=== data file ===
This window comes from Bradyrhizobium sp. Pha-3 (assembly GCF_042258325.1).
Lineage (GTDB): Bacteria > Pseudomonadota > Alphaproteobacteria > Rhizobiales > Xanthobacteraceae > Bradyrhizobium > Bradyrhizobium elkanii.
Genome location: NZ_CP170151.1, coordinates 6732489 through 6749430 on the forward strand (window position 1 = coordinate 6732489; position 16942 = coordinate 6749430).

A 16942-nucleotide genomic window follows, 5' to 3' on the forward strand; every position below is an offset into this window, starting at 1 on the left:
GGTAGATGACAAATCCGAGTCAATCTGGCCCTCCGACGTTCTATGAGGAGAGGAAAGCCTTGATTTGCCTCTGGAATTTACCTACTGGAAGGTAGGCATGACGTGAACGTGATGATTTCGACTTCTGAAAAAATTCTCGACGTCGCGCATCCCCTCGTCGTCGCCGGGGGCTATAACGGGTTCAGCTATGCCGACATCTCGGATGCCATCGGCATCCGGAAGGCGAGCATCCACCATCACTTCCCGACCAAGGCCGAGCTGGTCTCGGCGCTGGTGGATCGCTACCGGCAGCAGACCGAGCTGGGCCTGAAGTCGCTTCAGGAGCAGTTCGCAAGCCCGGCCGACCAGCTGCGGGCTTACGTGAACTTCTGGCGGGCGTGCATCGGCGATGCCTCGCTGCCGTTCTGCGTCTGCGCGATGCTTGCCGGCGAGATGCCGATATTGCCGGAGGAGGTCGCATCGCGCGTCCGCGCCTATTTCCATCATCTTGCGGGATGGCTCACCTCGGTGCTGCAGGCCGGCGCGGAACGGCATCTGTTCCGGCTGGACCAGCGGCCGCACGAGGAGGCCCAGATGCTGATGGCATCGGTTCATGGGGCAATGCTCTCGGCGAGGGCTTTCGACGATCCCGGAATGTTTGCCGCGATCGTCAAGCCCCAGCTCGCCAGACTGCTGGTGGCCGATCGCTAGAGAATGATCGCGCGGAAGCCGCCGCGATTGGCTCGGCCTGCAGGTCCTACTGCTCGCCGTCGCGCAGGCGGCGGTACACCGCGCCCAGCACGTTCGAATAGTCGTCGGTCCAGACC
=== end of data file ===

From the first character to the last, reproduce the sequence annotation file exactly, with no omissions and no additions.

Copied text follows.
This window comes from Bradyrhizobium sp. Pha-3 (assembly GCF_042258325.1).
Lineage (GTDB): Bacteria > Pseudomonadota > Alphaproteobacteria > Rhizobiales > Xanthobacteraceae > Bradyrhizobium > Bradyrhizobium elkanii.
Genome location: NZ_CP170151.1, coordinates 6732489 through 6749430 on the forward strand (window position 1 = coordinate 6732489; position 16942 = coordinate 6749430).

A 16942-nucleotide genomic window follows, 5' to 3' on the forward strand; every position below is an offset into this window, starting at 1 on the left:
GGTAGATGACAAATCCGAGTCAATCTGGCCCTCCGACGTTCTATGAGGAGAGGAAAGCCTTGATTTGCCTCTGGAATTTACCTACTGGAAGGTAGGCATGACGTGAACGTGATGATTTCGACTTCTGAAAAAATTCTCGACGTCGCGCATCCCCTCGTCGTCGCCGGGGGCTATAACGGGTTCAGCTATGCCGACATCTCGGATGCCATCGGCATCCGGAAGGCGAGCATCCACCATCACTTCCCGACCAAGGCCGAGCTGGTCTCGGCGCTGGTGGATCGCTACCGGCAGCAGACCGAGCTGGGCCTGAAGTCGCTTCAGGAGCAGTTCGCAAGCCCGGCCGACCAGCTGCGGGCTTACGTGAACTTCTGGCGGGCGTGCATCGGCGATGCCTCGCTGCCGTTCTGCGTCTGCGCGATGCTTGCCGGCGAGATGCCGATATTGCCGGAGGAGGTCGCATCGCGCGTCCGCGCCTATTTCCATCATCTTGCGGGATGGCTCACCTCGGTGCTGCAGGCCGGCGCGGAACGGCATCTGTTCCGGCTGGACCAGCGGCCGCACGAGGAGGCCCAGATGCTGATGGCATCGGTTCATGGGGCAATGCTCTCGGCGAGGGCTTTCGACGATCCCGGAATGTTTGCCGCGATCGTCAAGCCCCAGCTCGCCAGACTGCTGGTGGCCGATCGCTAGAGAATGATCGCGCGGAAGCCGCCGCGATTGGCTCGGCCTGCAGGTCCTACTGCTCGCCGTCGCGCAGGCGGCGGTACACCGCGCCCAGCACGTTCGAATAGTCGTCGGTCCAGACC